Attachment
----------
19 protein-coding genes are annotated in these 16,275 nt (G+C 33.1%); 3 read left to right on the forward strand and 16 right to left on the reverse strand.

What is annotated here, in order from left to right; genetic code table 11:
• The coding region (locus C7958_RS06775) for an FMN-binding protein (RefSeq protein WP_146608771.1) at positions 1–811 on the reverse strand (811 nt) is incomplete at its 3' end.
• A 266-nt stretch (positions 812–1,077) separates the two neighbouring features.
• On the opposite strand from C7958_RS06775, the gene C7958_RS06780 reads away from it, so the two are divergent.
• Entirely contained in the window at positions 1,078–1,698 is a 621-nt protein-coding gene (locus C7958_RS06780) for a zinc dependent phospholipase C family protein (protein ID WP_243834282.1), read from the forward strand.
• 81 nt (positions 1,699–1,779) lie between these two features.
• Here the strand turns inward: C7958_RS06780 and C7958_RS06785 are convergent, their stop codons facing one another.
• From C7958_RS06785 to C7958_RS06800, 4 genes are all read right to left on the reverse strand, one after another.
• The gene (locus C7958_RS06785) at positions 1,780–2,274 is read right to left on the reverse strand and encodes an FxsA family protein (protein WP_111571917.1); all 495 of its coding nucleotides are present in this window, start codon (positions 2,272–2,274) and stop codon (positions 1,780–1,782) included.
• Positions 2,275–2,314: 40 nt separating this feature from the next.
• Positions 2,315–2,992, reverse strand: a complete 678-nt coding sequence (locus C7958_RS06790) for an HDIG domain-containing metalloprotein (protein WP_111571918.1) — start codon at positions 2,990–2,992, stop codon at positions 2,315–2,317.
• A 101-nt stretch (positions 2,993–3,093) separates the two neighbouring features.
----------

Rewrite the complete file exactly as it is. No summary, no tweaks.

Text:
19 protein-coding genes are annotated in these 16,275 nt (G+C 33.1%); 3 read left to right on the forward strand and 16 right to left on the reverse strand.

What is annotated here, in order from left to right; genetic code table 11:
• The coding region (locus C7958_RS06775) for an FMN-binding protein (RefSeq protein WP_146608771.1) at positions 1–811 on the reverse strand (811 nt) is incomplete at its 3' end.
• A 266-nt stretch (positions 812–1,077) separates the two neighbouring features.
• On the opposite strand from C7958_RS06775, the gene C7958_RS06780 reads away from it, so the two are divergent.
• Entirely contained in the window at positions 1,078–1,698 is a 621-nt protein-coding gene (locus C7958_RS06780) for a zinc dependent phospholipase C family protein (protein ID WP_243834282.1), read from the forward strand.
• 81 nt (positions 1,699–1,779) lie between these two features.
• Here the strand turns inward: C7958_RS06780 and C7958_RS06785 are convergent, their stop codons facing one another.
• From C7958_RS06785 to C7958_RS06800, 4 genes are all read right to left on the reverse strand, one after another.
• The gene (locus C7958_RS06785) at positions 1,780–2,274 is read right to left on the reverse strand and encodes an FxsA family protein (protein WP_111571917.1); all 495 of its coding nucleotides are present in this window, start codon (positions 2,272–2,274) and stop codon (positions 1,780–1,782) included.
• Positions 2,275–2,314: 40 nt separating this feature from the next.
• Positions 2,315–2,992, reverse strand: a complete 678-nt coding sequence (locus C7958_RS06790) for an HDIG domain-containing metalloprotein (protein WP_111571918.1) — start codon at positions 2,990–2,992, stop codon at positions 2,315–2,317.
• A 101-nt stretch (positions 2,993–3,093) separates the two neighbouring features.